The Vaccination Guidelines Group (VGG) has released a report on its three-year study of infectious disease prevalence and small companion animal vaccination practice on the Asian continent.
- undergraduate veterinary education
- infectious disease surveillance and research
- practitioner continuing education
- vaccine licensing
It also summarises the results of a VGG survey of almost 700 practitioners in selected Asian countries on their experience of dealing with infectious disease and vaccination practice in their hospitals.
Chairman of the VGG and senior vice-president of the British Small Animal Veterinary Association Michael Day said the report was the culmination of three years’ work and fact-finding visits by the VGG to Japan, India, China and Thailand.
“We give advice on optimum vaccination practice in the Asian context, highlight key aspects of vaccine storage and delivery and respond to 80 questions posed frequently during the seven continuing education events we delivered to more than 800 practitioners during the project,” he said.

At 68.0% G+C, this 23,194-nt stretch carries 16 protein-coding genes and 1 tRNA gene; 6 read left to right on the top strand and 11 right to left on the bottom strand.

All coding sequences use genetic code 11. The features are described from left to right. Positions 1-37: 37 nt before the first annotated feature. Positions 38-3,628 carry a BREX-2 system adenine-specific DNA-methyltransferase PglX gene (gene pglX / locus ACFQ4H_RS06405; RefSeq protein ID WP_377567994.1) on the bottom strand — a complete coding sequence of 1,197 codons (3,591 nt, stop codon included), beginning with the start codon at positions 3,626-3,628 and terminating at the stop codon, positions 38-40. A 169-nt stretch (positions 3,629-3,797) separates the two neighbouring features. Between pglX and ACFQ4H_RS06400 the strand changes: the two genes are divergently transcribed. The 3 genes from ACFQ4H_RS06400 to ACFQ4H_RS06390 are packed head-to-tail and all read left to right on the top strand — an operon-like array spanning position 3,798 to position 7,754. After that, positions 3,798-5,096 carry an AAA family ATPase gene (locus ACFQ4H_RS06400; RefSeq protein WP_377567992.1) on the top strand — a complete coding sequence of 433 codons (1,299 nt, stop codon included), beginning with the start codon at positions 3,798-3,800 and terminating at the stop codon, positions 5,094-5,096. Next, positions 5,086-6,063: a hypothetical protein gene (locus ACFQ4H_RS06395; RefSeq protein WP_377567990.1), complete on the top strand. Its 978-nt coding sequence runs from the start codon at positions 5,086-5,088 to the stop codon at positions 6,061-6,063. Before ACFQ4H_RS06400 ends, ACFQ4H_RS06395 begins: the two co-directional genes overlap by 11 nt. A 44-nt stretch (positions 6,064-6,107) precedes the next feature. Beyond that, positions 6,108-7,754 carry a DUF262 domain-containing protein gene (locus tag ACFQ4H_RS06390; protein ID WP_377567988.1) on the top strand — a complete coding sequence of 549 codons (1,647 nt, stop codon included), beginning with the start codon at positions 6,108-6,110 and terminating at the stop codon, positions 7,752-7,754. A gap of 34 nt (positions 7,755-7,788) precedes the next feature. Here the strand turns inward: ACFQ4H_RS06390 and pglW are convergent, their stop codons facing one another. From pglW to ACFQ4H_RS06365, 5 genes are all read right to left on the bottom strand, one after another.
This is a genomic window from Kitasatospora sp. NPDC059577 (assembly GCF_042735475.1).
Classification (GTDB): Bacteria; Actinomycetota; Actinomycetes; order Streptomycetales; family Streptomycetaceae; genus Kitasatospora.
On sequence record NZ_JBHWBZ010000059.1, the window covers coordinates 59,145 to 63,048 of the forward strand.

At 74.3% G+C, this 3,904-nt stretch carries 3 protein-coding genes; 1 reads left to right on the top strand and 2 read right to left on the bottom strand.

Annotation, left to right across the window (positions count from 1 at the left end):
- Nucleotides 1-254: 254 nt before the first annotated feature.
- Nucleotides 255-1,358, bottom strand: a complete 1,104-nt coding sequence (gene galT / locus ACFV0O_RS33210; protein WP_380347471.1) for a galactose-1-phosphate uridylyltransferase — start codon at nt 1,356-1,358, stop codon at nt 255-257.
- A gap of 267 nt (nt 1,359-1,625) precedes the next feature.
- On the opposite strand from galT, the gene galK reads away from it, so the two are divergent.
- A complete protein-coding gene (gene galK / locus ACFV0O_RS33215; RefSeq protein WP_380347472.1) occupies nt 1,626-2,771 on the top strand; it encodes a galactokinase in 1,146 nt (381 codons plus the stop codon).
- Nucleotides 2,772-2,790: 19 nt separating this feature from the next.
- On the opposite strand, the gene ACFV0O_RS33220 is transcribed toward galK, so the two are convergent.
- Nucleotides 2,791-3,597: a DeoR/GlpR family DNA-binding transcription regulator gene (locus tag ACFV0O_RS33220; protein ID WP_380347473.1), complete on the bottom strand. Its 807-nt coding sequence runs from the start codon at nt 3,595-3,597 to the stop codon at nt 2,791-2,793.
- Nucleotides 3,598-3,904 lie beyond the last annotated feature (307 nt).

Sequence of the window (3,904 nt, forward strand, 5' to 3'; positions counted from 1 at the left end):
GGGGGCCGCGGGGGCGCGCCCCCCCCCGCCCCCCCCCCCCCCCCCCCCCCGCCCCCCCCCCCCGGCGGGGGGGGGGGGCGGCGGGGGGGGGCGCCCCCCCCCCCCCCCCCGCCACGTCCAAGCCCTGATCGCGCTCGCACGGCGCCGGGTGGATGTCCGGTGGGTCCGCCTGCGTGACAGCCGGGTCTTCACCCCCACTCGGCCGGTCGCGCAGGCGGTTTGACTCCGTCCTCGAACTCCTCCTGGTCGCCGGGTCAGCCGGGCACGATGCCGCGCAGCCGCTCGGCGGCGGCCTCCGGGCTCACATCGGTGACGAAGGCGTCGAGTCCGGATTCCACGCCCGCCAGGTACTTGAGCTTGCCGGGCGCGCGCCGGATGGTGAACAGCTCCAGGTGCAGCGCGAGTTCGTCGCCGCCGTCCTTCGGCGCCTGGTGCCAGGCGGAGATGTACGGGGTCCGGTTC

“We also highlight the issue of canine rabies in many Asian countries and urge the profession in countries endemic for the disease to engage with the target set by the WSAVA One Health Committee and the World Organisation for Animal Health (OIE) for global elimination of canine rabies by 2030.”
The VGG report has been accepted for publication as a peer-reviewed scientific manuscript in the official journal of the WSAVA, the Journal of Small Animal Practice, and is available for public access on the VGG resource pages of the WSAVA website.
WSAVA president Colin Burrows said he was grateful for the hard work of Prof Day and the VGG team, as well as sponsors for their logistical support.
The VGG begins its Phase IV Project, a revision of the 2010 global vaccination guidelines for the dog and cat, which should be released late 2015.